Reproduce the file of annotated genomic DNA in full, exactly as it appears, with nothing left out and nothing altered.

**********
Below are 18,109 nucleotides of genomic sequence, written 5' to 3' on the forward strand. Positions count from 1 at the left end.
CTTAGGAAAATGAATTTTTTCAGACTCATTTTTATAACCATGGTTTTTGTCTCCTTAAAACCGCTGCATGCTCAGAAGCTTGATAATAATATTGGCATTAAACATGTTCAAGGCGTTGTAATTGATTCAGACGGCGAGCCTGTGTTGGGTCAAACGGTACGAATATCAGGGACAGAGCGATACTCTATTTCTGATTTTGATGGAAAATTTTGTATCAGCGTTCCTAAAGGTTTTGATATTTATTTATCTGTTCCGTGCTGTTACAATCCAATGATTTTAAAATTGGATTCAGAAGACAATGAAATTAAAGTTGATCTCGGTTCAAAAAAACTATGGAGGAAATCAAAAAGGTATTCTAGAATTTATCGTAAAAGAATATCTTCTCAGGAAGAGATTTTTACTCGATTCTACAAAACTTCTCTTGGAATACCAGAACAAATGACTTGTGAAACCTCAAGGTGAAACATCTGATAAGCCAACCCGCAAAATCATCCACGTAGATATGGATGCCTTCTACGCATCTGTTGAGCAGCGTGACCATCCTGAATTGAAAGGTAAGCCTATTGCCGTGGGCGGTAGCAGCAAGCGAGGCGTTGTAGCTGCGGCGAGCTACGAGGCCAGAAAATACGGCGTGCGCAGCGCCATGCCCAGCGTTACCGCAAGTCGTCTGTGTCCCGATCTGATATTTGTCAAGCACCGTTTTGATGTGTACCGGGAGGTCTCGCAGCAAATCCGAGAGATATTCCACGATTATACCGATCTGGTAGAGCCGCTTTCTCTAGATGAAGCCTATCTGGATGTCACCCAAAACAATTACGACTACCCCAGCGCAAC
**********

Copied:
Below are 18,109 nucleotides of genomic sequence, written 5' to 3' on the forward strand. Positions count from 1 at the left end.
CTTAGGAAAATGAATTTTTTCAGACTCATTTTTATAACCATGGTTTTTGTCTCCTTAAAACCGCTGCATGCTCAGAAGCTTGATAATAATATTGGCATTAAACATGTTCAAGGCGTTGTAATTGATTCAGACGGCGAGCCTGTGTTGGGTCAAACGGTACGAATATCAGGGACAGAGCGATACTCTATTTCTGATTTTGATGGAAAATTTTGTATCAGCGTTCCTAAAGGTTTTGATATTTATTTATCTGTTCCGTGCTGTTACAATCCAATGATTTTAAAATTGGATTCAGAAGACAATGAAATTAAAGTTGATCTCGGTTCAAAAAAACTATGGAGGAAATCAAAAAGGTATTCTAGAATTTATCGTAAAAGAATATCTTCTCAGGAAGAGATTTTTACTCGATTCTACAAAACTTCTCTTGGAATACCAGAACAAATGACTTGTGAAACCTCAAGGTGAAACATCTGATAAGCCAACCCGCAAAATCATCCACGTAGATATGGATGCCTTCTACGCATCTGTTGAGCAGCGTGACCATCCTGAATTGAAAGGTAAGCCTATTGCCGTGGGCGGTAGCAGCAAGCGAGGCGTTGTAGCTGCGGCGAGCTACGAGGCCAGAAAATACGGCGTGCGCAGCGCCATGCCCAGCGTTACCGCAAGTCGTCTGTGTCCCGATCTGATATTTGTCAAGCACCGTTTTGATGTGTACCGGGAGGTCTCGCAGCAAATCCGAGAGATATTCCACGATTATACCGATCTGGTAGAGCCGCTTTCTCTAGATGAAGCCTATCTGGATGTCACCCAAAACAATTACGACTACCCCAGCGCAAC